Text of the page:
Java's security dilemma: Old, vulnerable versions won't go away

There are some ways to get rid of older Java versions, but there's no easy path to doing so

Users of Java are caught between a rock and a hard place. They often need an older version of Java to run their applications, but those aged releases are susceptible to security breaches, which have plagued Java in recent years. Java accounted for 91 percent of Web exploits tallied -- and 14 percent of all successful PC exploits -- in Cisco Systems' recent 2014 Annual Security Report, far outpacing Adobe Flash and PDF documents, the other major "popular vectors for criminal activity," the report states. Specifically, Java on the client is the problem.

Oracle, which oversees Java, has stressed a need for users to upgrade to the latest version of Java to fend off security problems. Cisco also sees a benefit in upgrading to the latest Java version.

If only it were so easy.

An example of this dilemma is that 76 percent of companies using Cisco Web Security services are still running Java 6, which has reached its end of life and is unsupported. Because of application dependencies, many organizations have had no choice other than to stick with older Java versions despite the security risk they pose, therefore having to run, troubleshoot, and support multiple Java versions.

"Enterprises often use both versions of the Java Runtime Environment because different applications may rely on different versions to execute code," says the Cisco report. "However, with more than three-fourths of the enterprises surveyed by Cisco using an end-of-life [product] with vulnerabilities that may never be patched publicly, criminals have ample opportunity to exploit weaknesses."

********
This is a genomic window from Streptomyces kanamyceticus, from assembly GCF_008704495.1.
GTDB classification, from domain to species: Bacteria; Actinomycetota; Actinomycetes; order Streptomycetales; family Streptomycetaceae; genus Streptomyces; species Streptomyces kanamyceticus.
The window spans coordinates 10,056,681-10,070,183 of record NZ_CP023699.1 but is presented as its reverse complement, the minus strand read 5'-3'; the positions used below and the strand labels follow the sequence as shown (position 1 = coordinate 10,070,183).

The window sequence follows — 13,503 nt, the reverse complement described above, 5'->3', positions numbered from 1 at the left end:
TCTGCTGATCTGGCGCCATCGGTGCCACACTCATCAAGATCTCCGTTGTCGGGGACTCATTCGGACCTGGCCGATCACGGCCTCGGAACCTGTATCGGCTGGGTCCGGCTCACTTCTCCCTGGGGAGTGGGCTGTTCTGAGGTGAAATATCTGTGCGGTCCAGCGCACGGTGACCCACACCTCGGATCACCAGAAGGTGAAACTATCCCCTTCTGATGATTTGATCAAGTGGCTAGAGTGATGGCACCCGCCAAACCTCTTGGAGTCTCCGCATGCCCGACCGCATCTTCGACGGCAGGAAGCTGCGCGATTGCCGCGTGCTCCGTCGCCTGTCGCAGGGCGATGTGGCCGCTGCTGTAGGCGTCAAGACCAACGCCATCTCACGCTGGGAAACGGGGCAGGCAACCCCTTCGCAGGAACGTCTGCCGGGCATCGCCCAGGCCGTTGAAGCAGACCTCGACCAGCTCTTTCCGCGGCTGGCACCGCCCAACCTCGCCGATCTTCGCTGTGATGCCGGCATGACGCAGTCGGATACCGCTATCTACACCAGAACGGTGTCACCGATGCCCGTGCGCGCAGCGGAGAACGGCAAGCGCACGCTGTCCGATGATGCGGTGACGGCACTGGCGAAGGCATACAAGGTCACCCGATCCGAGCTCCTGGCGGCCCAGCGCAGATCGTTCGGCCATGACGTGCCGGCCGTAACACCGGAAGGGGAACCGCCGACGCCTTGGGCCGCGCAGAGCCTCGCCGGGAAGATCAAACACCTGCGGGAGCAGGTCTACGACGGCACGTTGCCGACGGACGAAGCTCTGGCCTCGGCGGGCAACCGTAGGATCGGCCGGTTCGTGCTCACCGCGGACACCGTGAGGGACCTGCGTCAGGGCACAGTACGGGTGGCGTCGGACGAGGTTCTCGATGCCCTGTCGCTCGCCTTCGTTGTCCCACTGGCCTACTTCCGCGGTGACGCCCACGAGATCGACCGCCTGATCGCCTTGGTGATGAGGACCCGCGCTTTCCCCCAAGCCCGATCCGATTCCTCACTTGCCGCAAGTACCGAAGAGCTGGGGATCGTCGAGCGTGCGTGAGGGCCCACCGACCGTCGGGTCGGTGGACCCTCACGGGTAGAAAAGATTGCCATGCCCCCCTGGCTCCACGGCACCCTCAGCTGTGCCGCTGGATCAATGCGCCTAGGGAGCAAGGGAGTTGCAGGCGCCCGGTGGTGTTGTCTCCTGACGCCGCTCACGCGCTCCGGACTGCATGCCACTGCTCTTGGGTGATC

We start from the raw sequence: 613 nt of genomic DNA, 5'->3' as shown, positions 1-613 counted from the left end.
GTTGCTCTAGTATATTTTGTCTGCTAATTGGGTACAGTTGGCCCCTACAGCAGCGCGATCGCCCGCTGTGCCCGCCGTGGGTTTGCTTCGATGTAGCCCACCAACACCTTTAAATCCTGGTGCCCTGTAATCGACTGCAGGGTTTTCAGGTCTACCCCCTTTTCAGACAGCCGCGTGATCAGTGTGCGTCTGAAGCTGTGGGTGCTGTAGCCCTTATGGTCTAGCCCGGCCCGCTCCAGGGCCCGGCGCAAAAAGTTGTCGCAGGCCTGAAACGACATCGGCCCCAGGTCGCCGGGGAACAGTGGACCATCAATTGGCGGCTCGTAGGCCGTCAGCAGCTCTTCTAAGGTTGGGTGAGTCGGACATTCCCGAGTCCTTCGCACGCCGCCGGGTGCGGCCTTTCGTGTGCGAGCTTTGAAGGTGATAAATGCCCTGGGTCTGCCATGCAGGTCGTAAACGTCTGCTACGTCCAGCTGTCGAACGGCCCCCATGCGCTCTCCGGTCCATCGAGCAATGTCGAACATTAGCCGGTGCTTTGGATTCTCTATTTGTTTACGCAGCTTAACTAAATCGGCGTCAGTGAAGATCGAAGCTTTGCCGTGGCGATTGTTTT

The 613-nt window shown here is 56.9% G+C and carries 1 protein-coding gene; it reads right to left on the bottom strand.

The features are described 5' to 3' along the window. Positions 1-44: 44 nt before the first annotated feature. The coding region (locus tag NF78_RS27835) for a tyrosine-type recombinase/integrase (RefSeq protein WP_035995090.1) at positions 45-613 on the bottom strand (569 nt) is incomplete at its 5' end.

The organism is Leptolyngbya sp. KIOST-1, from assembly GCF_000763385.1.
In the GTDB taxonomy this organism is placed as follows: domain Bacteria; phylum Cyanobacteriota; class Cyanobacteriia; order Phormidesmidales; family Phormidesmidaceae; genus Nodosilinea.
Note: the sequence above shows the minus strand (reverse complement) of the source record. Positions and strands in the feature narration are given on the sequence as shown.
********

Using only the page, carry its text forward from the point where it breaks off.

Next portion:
Although it's not easy to upgrade applications so you can eliminate old versions of Java, Cisco and industry analysts offer some advice.

For applications still tied to older versions of Java, Levi Gundert, Cisco's senior threat researcher, advises that users revisit processes for upgrading proprietary applications to see if it can be done after all. He also recommends that, if necessary, companies invest resources to decrease the time it takes to complete an upgrade to Java after a patch is announced.

Jeffrey Hammond, an analyst at Forrester Research, offers three options:

  1. Move up to Java 7 and budget for appropriate application testing and rollouts.
  2. Pay Oracle for a support plan for Java 6 and get updates from MyOracle Support, in which Oracle is paid for back-patching.
  3. Move off Java. Users could go to an open source platform that does not force upgrades through end-of-life policies, such as Linux or Node.js. Cisco's report also notes that disabling Java in browsers can prevent exploits while telemetry tools can monitor Java-associated traffic.

"All these scenarios involve different costs," Hammond says. "The least disruptive is No. 2." But the approach that "will keep this from happening to companies again in the future is No. 3."

Michael Cote, an analyst at 451 Research, emphasizes the need to patch, something that neither vendors nor IT like to do. "Well, it's annoying for Cisco and the users, but they somehow need to patch or replace the security problems they have," he says. "If there's some workaround, then they should document that. But when it comes to security holes in software, you have got to fix them."

The version dilemma is not unique to Java, of course. In the Microsoft world, apps tied to specific ActiveX and Internet Explorer versons pose the same dilemma -- and you can't run multiple IE versions simultaneously, as you can Java.

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